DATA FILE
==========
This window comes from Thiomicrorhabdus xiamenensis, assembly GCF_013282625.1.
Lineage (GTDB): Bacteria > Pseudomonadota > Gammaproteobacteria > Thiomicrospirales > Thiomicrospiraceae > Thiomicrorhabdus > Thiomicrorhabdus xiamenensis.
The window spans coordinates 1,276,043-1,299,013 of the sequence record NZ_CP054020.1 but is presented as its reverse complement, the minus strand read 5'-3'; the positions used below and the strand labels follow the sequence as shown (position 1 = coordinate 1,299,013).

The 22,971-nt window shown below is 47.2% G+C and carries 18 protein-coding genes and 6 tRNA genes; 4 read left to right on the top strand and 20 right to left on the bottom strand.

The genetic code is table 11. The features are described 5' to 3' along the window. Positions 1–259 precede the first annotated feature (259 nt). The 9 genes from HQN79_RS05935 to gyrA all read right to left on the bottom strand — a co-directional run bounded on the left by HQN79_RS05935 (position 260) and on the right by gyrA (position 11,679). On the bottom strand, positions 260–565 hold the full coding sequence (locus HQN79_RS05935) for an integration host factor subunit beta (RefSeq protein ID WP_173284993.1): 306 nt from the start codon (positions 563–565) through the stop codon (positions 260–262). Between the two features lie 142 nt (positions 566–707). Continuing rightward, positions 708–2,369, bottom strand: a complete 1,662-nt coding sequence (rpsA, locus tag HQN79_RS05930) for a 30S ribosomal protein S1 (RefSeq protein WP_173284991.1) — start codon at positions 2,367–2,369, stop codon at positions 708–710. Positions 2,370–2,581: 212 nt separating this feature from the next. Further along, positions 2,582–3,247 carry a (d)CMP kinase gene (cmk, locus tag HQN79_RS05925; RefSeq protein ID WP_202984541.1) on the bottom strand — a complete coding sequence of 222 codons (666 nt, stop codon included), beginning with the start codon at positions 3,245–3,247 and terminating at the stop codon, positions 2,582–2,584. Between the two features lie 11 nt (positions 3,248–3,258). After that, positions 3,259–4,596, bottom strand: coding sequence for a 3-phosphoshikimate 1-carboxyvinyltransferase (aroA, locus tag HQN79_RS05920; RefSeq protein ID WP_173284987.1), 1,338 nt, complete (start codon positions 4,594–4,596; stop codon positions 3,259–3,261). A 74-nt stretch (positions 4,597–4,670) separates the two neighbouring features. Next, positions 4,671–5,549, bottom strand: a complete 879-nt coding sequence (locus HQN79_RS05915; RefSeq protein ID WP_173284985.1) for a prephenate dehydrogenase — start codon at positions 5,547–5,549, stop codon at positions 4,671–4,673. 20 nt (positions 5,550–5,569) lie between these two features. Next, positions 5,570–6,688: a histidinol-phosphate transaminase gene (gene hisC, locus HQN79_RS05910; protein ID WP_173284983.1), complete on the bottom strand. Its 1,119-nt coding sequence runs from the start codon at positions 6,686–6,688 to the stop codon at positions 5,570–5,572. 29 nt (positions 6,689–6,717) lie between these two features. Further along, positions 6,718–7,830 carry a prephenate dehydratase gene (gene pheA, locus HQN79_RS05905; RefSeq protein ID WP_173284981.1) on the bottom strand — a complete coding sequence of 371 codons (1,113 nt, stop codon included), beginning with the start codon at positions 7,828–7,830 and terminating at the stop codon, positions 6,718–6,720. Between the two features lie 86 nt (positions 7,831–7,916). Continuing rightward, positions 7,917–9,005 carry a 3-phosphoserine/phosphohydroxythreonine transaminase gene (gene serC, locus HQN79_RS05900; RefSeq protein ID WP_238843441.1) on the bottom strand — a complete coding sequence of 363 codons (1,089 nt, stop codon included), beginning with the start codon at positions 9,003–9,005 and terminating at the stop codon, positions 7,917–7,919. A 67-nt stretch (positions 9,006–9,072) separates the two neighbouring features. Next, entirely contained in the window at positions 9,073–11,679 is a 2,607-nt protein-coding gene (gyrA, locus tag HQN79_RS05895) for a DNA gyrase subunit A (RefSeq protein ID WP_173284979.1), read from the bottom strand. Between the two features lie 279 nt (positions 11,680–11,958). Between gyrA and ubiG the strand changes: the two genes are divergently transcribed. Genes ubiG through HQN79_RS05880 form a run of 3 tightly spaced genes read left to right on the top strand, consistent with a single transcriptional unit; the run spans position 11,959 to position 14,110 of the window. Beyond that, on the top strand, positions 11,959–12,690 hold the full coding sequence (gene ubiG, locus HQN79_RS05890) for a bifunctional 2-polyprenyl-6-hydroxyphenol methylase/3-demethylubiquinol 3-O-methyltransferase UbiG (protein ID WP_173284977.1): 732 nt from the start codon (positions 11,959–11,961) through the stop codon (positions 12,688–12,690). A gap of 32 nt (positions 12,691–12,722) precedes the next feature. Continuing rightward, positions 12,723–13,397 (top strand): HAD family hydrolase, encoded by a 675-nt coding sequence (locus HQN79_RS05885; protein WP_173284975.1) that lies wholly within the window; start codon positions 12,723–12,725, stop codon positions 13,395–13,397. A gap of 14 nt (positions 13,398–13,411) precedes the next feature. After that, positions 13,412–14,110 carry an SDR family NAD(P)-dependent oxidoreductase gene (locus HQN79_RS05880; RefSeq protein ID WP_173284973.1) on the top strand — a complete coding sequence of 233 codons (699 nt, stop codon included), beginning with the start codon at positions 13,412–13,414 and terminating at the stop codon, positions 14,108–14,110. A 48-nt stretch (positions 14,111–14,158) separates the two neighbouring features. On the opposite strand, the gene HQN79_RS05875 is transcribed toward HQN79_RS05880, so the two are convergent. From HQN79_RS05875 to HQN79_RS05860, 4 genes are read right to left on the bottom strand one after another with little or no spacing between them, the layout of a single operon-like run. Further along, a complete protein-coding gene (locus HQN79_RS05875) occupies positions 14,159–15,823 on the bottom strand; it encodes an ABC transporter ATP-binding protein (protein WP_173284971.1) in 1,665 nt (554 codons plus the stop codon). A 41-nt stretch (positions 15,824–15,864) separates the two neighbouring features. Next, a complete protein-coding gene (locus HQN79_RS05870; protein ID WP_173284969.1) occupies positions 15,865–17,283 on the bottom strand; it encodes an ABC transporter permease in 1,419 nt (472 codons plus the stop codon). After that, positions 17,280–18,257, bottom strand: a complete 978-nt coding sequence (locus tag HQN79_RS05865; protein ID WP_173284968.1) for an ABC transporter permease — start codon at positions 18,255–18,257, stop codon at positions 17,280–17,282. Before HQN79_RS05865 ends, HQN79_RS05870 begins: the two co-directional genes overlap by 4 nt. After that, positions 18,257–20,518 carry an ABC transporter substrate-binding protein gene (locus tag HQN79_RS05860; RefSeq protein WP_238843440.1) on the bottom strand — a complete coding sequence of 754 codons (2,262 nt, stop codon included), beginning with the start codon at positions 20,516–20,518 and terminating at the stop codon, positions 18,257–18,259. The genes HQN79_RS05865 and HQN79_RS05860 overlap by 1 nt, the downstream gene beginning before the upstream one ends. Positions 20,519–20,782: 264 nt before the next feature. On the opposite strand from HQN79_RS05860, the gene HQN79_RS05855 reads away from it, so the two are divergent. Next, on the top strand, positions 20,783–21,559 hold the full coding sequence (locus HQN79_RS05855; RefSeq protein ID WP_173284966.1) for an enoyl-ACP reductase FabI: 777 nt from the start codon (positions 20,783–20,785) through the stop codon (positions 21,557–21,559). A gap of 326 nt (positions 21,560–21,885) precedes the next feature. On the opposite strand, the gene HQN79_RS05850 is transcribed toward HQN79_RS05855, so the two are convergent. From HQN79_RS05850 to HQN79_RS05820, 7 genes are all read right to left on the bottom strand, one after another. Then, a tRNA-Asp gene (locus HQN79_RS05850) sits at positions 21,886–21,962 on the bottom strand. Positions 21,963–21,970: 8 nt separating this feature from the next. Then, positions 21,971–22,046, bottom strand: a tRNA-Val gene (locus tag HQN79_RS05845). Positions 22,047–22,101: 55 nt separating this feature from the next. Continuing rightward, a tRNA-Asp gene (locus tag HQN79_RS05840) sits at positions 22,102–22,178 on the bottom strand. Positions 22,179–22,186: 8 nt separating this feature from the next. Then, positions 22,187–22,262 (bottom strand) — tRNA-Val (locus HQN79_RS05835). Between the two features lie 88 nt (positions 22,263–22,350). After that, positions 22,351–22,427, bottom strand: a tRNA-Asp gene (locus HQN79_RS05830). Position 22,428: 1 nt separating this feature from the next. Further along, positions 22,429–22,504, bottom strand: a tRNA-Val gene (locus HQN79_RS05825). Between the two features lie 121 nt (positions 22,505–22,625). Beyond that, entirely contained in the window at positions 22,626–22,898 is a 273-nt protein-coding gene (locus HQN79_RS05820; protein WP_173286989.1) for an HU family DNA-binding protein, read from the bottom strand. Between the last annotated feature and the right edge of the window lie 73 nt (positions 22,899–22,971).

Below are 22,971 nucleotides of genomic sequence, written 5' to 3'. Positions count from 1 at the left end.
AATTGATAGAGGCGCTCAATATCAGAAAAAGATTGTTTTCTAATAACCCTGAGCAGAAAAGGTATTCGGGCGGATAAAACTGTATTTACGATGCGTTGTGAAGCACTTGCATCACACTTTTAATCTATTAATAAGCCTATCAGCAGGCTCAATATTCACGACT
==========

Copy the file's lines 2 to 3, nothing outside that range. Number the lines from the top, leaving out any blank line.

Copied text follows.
Lineage (GTDB): Bacteria > Pseudomonadota > Gammaproteobacteria > Thiomicrospirales > Thiomicrospiraceae > Thiomicrorhabdus > Thiomicrorhabdus xiamenensis.
The window spans coordinates 1,276,043-1,299,013 of the sequence record NZ_CP054020.1 but is presented as its reverse complement, the minus strand read 5'-3'; the positions used below and the strand labels follow the sequence as shown (position 1 = coordinate 1,299,013).